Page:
In addition, Google frowns on putting overtly promotion text (“Limited Offer”, “Free Shipping”, etc) in your title, so focus your title content on products specifics like material, color or size.
The description field contains the text your potential customers can read to get a better feel for exactly what your product is and does:
In the description field, you can enter up to 5,000 characters, but Google will only show a sentence or two. So, again, it’s important to make sure that you list the most important information first.
Here again, promotional content is a no-no, so keep it focused on the features and benefits of the product—not the benefits of buying from you.
Guess what? If you’re going to run ads on Google, you need to have somewhere to point your clicks!
However, you can’t just point those clicks anywhere. Your link needs to point to your product page, not your homepage. Your link also has to have the “https://” part of your URL.
If you have a different product page for mobile users, put that link in the “mobile_link” field.
You’ll also need to include a link to an image of your product in the “image_link” field. This link should point to a high quality, 800 x 800 px (or bigger) picture that is free of logos and extra text:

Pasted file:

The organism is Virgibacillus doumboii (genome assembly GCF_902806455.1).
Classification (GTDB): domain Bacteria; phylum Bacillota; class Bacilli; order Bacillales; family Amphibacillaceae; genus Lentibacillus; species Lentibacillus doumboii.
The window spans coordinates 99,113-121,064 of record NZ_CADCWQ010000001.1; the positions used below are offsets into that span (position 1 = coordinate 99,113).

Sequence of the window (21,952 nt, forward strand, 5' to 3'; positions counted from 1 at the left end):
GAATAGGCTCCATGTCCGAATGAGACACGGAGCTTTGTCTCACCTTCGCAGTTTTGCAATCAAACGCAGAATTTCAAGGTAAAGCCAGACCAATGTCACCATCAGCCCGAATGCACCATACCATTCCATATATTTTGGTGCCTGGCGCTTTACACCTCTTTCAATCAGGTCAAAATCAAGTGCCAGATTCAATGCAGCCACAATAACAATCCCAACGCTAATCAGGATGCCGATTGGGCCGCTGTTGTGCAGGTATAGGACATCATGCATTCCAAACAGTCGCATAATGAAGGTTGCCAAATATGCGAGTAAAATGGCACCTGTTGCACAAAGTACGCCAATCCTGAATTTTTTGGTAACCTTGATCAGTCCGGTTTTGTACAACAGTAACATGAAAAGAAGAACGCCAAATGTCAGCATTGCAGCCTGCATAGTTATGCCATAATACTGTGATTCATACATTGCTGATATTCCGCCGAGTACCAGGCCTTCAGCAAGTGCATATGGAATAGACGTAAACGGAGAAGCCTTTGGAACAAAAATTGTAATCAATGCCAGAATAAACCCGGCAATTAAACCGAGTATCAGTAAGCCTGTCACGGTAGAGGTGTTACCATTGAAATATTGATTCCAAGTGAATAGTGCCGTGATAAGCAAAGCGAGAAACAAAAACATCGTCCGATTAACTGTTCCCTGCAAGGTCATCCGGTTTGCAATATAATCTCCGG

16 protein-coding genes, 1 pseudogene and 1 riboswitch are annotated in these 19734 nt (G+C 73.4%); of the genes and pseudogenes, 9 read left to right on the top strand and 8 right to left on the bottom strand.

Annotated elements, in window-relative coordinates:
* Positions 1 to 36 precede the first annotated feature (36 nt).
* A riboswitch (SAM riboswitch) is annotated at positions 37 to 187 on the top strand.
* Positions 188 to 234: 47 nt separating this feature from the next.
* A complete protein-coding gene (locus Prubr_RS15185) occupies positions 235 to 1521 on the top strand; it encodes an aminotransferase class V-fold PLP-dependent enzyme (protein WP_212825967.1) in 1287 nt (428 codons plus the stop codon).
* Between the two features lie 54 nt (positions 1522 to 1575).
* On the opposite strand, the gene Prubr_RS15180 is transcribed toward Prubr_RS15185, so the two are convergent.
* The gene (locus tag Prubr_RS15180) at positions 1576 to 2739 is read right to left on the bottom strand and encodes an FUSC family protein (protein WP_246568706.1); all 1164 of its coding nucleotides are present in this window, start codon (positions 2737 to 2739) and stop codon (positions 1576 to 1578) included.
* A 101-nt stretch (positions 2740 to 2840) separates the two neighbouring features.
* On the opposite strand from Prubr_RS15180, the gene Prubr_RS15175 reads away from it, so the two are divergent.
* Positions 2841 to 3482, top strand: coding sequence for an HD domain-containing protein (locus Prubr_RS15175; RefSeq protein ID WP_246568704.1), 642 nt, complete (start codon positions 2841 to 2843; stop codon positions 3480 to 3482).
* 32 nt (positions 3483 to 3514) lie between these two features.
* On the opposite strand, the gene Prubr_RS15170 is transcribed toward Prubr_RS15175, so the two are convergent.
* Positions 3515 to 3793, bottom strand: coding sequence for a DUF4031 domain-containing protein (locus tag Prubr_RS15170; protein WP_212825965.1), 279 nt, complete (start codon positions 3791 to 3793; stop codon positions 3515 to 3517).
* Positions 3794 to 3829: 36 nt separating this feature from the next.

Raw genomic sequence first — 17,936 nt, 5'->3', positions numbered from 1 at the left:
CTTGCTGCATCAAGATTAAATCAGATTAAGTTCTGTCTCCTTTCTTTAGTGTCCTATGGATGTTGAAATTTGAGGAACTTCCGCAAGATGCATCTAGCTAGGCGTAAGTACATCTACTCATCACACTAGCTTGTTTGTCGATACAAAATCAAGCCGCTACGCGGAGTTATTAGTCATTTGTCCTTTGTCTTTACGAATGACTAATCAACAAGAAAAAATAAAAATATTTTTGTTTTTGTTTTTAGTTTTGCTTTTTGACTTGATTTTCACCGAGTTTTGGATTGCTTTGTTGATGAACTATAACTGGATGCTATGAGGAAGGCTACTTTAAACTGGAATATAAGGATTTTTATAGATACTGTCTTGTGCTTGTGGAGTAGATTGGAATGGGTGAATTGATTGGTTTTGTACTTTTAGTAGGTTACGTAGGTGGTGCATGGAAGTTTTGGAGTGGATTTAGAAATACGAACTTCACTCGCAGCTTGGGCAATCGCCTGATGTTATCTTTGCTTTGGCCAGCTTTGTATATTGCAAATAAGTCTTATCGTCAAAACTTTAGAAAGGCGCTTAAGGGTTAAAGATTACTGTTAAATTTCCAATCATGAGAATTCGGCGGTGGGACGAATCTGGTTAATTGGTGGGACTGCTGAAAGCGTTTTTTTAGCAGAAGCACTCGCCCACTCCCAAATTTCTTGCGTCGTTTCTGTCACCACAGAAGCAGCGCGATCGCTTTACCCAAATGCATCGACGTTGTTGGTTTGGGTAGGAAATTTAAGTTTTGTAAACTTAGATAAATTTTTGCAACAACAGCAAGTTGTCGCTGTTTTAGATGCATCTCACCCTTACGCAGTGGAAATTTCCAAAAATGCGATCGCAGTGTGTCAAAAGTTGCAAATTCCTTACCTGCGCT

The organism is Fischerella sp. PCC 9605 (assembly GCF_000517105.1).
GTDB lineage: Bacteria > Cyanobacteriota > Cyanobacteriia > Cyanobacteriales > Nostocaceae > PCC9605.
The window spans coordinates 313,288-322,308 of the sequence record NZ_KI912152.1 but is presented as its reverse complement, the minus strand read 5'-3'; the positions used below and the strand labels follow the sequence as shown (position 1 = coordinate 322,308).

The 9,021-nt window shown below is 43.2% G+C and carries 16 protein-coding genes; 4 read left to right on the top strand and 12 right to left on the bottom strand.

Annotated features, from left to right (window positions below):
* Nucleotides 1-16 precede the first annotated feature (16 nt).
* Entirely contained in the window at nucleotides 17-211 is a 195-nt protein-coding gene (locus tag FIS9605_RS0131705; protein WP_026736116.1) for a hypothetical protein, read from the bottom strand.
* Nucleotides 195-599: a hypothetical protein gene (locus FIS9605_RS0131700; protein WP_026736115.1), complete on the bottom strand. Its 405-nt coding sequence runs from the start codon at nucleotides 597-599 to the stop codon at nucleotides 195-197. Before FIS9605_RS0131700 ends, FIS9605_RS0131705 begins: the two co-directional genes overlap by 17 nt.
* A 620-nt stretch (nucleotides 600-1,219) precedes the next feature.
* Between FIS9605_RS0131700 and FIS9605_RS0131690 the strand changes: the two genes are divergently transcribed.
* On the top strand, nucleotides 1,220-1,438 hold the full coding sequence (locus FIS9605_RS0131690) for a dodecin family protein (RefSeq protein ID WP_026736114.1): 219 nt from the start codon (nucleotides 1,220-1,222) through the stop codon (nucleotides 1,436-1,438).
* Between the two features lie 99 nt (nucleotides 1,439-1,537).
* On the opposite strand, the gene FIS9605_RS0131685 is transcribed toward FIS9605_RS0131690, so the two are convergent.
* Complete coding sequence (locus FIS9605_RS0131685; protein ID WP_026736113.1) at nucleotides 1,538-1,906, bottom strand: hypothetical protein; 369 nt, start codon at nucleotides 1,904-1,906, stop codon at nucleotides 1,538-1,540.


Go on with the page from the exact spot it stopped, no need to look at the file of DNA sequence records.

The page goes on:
If you really want your images to succeed, though, your images need to be eye-catching. It’s not enough just to have a nice picture, you want it to draw the attention of your potential customers.
For example, check out these tennis rackets. Which one stands out to you?
The effect is fairly subtle, but the first ad’s gray background sets it apart from the other ads. And, since different draws attention, that’s the ad you notice.
The condition field only has 3 options (new, used and refurbished), but it’s required, so make sure you complete it.
The availability field is also required and easy to complete. You can pick from in stock, out of stock and preorder. However, this field is particularly important to keep regularly updated. Otherwise, you could end up with a lot of disappointed customers!
Ah, price. This is the field you really care about. All you have to do here is give your selling price and currency (for example, 547.43 USD). Just make sure that your currency matches the country you are advertising in.
One thing to keep in mind with your price (as well as condition and availability) is that the information in your shopping feed needs to match the information on your product page. Google will penalize your ads or even prevent them from showing if you don’t.